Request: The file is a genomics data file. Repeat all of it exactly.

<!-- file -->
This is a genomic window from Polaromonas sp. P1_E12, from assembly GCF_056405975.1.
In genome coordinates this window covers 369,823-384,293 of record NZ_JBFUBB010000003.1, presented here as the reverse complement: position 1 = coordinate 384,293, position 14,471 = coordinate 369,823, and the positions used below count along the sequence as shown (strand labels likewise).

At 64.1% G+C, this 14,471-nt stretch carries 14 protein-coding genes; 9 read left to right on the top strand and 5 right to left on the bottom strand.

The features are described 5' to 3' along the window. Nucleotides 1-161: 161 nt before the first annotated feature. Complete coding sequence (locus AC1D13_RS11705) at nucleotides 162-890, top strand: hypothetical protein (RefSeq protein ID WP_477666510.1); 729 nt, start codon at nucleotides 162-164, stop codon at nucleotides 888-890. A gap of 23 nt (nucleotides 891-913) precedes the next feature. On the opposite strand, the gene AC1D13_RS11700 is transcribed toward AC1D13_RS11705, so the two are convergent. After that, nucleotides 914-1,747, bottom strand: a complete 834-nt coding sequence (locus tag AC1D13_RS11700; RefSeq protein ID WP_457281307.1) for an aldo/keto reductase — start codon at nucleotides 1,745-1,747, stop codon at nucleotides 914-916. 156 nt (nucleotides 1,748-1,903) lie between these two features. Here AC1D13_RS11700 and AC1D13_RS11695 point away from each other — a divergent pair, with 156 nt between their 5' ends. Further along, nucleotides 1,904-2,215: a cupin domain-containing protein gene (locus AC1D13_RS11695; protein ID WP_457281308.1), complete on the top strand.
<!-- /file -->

This is a genomic window from Polaromonas sp. P1_E12, from assembly GCF_056405975.1.
In genome coordinates this window covers 369,823-384,293 of record NZ_JBFUBB010000003.1, presented here as the reverse complement: position 1 = coordinate 384,293, position 14,471 = coordinate 369,823, and the positions used below count along the sequence as shown (strand labels likewise).

At 64.1% G+C, this 14,471-nt stretch carries 14 protein-coding genes; 9 read left to right on the top strand and 5 right to left on the bottom strand.

The features are described 5' to 3' along the window. Nucleotides 1-161: 161 nt before the first annotated feature. Complete coding sequence (locus AC1D13_RS11705) at nucleotides 162-890, top strand: hypothetical protein (RefSeq protein ID WP_477666510.1); 729 nt, start codon at nucleotides 162-164, stop codon at nucleotides 888-890. A gap of 23 nt (nucleotides 891-913) precedes the next feature. On the opposite strand, the gene AC1D13_RS11700 is transcribed toward AC1D13_RS11705, so the two are convergent. After that, nucleotides 914-1,747, bottom strand: a complete 834-nt coding sequence (locus tag AC1D13_RS11700; RefSeq protein ID WP_457281307.1) for an aldo/keto reductase — start codon at nucleotides 1,745-1,747, stop codon at nucleotides 914-916. 156 nt (nucleotides 1,748-1,903) lie between these two features. Here AC1D13_RS11700 and AC1D13_RS11695 point away from each other — a divergent pair, with 156 nt between their 5' ends. Further along, nucleotides 1,904-2,215: a cupin domain-containing protein gene (locus AC1D13_RS11695; protein ID WP_457281308.1), complete on the top strand.